Each film from auteur Wes Anderson is more meticulously crafted than the last. His latest, The Grand Budapest Hotel, is a fairy tale for adults, with a precise vision honed into brilliantly executed set pieces, populated with quirky characters in a delightful storybook world. It’s a fun and fast-paced film filled with adventure and intricate beauty.
The common Wes Anderson themes are all here: the substitute father figure, the precocious and intelligent youngster, the idealized perspective on adolescent love. There’s also a slew of winks and nods to secure this movie in the Wes Anderson lexicon: abundant pastels, exciting montages, a resident cast, and unique facial hair. Fans of Anderson’s storytelling and visual styles will be all but overwhelmed by this one.
The Grand Budapest Hotel is the story of an author telling the story of someone telling him a story. As such, it takes place in three time periods: the ’30s, the ’60s, and the ’80s. The majority of the action takes place in 1932, where M. Gustave (Ralph Fiennes), the ultimate concierge at the legendary and eponymous hotel, is framed for the murder of one of his elderly lovers. He recruits the freshly employed lobby boy Zero (Tony Revolori) to help him — with everything from taking dictation to escaping from prison.
The performances are split between subdued and exaggerated. While Adrien Brody’s spoiled and sinister Dmitri seems to be in a constant tantrum, Willem Dafoe’s Jopling shows little more expression than a stark grimace. Jason Schwartzman, Bill Murray, Owen Wilson, and Harvey Keitel all appear in extended cameos, helping transform minor roles into hidden delights. Edward Norton, Tilda Swinton, F. Murray Abraham, Jude Law, and Jeff Goldblum also have supporting roles, rounding out an excellent ensemble.
Anderson’s unflappable artistic vision and precise direction give the movie an incredible ambiance, but also a sense of stiffness. Every shot is so perfectly balanced, you can feel the cinematographer’s hand, using a level and ruler to mark off the edges. The actors are so elaborately adorned that they feel like part of the scenery, and are alternately overpowered by the rigid framing while they struggle to rise above it. Fiennes feels the most natural and convincing as we watch his proper, elitist exterior crumble into frustration and desperation.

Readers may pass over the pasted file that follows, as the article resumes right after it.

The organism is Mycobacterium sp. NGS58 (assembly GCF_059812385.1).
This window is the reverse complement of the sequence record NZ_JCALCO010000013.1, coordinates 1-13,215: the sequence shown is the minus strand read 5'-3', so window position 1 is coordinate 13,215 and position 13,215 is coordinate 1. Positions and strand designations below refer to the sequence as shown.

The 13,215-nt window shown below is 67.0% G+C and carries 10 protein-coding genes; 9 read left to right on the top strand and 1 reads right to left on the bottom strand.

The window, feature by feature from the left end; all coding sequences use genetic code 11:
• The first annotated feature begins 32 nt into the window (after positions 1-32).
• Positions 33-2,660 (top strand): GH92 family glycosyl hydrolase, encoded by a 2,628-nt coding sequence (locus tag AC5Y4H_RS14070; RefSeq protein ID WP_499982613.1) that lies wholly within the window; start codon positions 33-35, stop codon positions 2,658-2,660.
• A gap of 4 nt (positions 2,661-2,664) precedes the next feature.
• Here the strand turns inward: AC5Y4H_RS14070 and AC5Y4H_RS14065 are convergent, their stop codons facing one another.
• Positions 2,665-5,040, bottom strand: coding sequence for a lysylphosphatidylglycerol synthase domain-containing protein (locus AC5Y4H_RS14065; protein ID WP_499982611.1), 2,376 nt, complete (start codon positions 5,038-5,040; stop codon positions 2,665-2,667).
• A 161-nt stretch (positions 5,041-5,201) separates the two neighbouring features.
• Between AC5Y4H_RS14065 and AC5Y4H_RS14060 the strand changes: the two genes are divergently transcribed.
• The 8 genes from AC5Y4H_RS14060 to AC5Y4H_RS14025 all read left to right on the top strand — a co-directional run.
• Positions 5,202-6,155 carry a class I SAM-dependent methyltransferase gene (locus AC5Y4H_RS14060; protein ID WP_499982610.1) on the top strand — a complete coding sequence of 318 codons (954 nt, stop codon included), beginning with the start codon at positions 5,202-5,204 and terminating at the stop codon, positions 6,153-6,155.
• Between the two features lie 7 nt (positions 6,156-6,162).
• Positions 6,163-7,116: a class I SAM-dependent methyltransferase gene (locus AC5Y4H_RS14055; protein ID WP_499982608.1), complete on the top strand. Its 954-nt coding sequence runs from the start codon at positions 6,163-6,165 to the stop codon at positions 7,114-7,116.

Unlike Anderson’s most resonant films, The Royal Tenenbaums and Rushmore, Grand Budapest hardly pauses for sentimentality. Emotional climaxes, even character deaths, are brushed past as off-screen peripheral events. Scenes that require suspense — a foot chase through a shadowy art museum or a fast-paced chase down a steep slalom track — don’t hold the tension they should due to a fairy tale tone and abrupt endings. Where we should be on the edge of our seats, Anderson pulls back. Amidst the dollhouse design and overgrown facial hair, there is emotional restraint. Perhaps the precision overpowers the humanity.
His most recent film, Moonrise Kingdom, held a different tone. It enhanced the film’s cathartic moments by filling them with wonder — amplifying them by funneling them through the eyes of an adolescent, and lending them an appropriately comic-book-like grandeur. In Budapest, each event feels meticulously placed and carefully paced.
That isn’t to say that there isn’t any emotional resonance here. The narrations which bookend the film add a larger context and simple but beautiful significance. There is a motif of the passing on and subsequent dissipation of values as the world invades our perimeters and intrudes upon our best intentions. Perhaps it was the storybook setting that had me looking for the moral of this movie, but whether or not you’re in it for the emotional impact, you’ll enjoy Grand Budapest Hotel. It’s a relentlessly fun, funny, and vibrant experience.